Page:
Fundamentals behind technical analysis
by Curtis McKallip Jr.
Would you believe you are doing fundamental analysis without knowing it when you use technical
indicators? No, not GNP, PPP, GPD, J-curves or deflators. That stuff is for government policy makers.
Fundamental supply and demand analysis is often ignored. Not because it is wrong but because the
information isn't there.
You can get hourly price quotes off your satellite dish, but can you find out how many soybean plants
were planted at 2 p.m.? (And how much would the exchanges charge for it?) If you could get this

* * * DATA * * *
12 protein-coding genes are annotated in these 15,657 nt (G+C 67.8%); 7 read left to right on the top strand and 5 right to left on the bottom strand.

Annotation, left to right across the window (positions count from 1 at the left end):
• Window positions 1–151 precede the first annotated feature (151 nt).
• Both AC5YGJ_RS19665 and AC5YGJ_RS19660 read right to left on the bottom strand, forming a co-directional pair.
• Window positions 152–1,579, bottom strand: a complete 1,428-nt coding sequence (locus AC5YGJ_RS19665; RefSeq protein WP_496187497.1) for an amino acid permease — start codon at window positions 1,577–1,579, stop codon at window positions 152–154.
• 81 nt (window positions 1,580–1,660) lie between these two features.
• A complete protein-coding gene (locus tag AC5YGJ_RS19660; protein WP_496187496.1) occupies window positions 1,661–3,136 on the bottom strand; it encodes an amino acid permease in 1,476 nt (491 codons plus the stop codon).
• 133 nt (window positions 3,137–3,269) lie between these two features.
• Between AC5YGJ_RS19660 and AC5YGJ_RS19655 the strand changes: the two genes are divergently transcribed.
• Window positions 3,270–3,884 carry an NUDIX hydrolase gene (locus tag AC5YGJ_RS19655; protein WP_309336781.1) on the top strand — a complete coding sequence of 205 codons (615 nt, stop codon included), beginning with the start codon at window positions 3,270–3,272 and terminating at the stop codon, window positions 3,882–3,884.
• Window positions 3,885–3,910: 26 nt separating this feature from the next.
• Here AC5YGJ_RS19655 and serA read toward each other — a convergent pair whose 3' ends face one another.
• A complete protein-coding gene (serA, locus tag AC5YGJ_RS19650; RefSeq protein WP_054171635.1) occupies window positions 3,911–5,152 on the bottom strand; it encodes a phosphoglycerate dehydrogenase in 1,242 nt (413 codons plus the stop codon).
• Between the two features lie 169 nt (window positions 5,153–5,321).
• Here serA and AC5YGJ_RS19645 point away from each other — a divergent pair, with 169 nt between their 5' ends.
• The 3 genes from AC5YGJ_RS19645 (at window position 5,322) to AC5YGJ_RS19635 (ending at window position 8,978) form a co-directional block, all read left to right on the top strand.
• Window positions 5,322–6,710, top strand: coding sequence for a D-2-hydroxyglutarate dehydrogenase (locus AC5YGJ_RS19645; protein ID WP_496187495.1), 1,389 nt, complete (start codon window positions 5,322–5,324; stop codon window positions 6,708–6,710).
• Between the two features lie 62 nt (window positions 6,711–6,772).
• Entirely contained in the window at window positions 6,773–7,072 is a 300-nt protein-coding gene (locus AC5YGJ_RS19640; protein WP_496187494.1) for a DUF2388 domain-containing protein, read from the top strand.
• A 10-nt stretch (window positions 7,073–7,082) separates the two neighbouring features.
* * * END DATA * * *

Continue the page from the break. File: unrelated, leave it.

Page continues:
information it might be very useful and there is a way to guess at short-term supply and demand by
working backward from price charts.
If you are using technical analysis, you are implying certain properties to these curves whether you are
conscious of it or not. One property of supply and demand, called elasticity, changes over time. This can
cause your technical trading system to stop working. Elasticity is covered in basic economic texts and,
basically, it refers to consumer loyalty to a product as price changes.
First, study Figure 1, which compares the static view some technical traders have of markets and the
more complex reality of dynamic price patterns. The dynamic model is one of punctuated disturbances
followed by periods of equilibrium. In the dynamic view, equilibrium persists until it is disturbed by new